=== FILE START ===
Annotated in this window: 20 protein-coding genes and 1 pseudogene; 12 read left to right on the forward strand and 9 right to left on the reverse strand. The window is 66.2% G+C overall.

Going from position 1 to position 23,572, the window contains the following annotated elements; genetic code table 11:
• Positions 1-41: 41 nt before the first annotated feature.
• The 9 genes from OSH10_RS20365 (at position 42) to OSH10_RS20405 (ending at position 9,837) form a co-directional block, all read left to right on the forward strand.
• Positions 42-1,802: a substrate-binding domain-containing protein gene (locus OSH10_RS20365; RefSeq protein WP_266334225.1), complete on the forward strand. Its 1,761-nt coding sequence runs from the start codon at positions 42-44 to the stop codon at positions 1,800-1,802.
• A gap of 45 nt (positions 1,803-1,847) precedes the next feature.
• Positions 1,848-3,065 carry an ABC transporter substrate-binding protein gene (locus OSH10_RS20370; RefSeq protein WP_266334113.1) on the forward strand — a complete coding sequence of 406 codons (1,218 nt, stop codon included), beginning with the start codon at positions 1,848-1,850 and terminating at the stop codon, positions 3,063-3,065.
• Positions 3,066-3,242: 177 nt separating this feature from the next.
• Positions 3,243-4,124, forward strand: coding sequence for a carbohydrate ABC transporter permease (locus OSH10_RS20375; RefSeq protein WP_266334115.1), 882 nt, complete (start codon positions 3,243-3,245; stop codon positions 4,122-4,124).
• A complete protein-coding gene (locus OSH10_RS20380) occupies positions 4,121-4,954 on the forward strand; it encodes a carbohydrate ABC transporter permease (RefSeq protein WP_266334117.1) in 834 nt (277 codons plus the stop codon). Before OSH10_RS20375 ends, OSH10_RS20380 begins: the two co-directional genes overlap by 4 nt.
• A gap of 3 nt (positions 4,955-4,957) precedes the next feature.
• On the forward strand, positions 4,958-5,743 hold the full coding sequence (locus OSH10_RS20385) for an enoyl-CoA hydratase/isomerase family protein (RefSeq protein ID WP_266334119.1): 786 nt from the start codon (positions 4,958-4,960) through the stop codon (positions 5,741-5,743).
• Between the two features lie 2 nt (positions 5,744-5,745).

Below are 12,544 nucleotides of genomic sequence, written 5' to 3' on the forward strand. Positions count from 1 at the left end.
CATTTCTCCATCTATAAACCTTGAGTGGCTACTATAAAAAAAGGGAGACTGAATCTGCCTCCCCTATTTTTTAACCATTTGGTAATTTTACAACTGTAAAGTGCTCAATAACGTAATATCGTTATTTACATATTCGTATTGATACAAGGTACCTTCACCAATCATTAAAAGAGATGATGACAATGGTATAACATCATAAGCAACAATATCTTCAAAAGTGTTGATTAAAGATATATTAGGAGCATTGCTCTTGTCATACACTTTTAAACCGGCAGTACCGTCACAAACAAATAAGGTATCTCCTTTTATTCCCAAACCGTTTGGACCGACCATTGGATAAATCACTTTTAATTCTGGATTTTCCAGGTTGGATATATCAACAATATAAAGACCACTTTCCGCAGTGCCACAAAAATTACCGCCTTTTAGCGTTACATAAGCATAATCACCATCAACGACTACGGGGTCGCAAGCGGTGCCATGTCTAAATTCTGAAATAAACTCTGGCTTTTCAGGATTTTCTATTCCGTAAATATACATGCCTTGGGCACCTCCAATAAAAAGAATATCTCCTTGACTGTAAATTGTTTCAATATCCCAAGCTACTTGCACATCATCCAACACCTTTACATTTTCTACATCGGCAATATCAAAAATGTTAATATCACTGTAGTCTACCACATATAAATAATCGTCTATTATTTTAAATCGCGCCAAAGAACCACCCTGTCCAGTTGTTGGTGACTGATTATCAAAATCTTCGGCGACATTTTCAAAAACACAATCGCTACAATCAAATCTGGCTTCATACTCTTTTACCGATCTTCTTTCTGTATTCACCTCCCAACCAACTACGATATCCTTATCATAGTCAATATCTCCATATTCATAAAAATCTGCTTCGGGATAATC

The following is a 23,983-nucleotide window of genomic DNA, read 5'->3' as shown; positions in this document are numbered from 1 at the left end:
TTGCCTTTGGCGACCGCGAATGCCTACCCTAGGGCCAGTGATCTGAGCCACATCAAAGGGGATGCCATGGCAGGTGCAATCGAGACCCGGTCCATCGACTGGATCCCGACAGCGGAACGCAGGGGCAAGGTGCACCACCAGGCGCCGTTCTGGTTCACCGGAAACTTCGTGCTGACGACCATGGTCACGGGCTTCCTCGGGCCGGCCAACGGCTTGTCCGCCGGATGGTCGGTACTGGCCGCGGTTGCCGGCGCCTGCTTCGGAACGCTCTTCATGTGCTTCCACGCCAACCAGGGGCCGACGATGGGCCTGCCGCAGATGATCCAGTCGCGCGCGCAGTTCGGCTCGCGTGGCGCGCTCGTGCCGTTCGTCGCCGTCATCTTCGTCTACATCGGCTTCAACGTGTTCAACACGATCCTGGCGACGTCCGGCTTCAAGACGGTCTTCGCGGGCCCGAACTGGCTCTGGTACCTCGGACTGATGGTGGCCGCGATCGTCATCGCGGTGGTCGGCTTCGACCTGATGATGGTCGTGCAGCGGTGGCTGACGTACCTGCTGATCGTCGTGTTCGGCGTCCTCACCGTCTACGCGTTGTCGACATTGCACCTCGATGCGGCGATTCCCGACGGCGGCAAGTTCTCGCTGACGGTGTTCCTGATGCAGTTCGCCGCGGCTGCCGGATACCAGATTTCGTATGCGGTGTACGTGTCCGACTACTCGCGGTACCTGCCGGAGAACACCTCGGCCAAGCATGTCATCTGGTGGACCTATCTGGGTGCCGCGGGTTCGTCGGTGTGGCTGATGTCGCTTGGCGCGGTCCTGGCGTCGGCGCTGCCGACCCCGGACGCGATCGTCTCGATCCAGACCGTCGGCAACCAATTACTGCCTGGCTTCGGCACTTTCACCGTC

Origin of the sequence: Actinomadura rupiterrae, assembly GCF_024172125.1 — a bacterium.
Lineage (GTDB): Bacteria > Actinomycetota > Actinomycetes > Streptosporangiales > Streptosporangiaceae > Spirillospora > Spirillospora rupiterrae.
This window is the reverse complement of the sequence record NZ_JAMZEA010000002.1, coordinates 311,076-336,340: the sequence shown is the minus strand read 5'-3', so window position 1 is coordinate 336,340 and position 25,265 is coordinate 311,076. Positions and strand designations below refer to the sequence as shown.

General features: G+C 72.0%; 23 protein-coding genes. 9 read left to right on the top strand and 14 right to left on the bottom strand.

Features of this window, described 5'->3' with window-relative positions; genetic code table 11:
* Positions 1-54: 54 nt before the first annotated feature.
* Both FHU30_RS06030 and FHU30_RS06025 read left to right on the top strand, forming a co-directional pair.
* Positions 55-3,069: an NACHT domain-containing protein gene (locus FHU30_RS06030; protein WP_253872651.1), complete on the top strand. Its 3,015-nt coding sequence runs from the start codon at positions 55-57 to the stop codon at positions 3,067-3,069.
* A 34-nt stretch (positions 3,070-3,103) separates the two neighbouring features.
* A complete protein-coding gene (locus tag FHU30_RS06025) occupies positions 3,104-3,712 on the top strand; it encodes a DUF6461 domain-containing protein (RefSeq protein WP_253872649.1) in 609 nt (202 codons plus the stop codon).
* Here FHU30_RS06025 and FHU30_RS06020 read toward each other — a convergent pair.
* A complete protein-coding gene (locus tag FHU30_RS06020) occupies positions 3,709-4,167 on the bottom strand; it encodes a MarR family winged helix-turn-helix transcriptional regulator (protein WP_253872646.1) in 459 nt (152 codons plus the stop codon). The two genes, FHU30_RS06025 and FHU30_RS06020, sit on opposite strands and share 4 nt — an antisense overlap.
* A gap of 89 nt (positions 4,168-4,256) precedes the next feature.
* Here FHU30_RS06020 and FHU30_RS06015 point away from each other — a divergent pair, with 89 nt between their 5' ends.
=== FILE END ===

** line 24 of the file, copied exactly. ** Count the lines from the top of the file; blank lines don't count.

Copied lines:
* Both FHU30_RS06030 and FHU30_RS06025 read left to right on the top strand, forming a co-directional pair.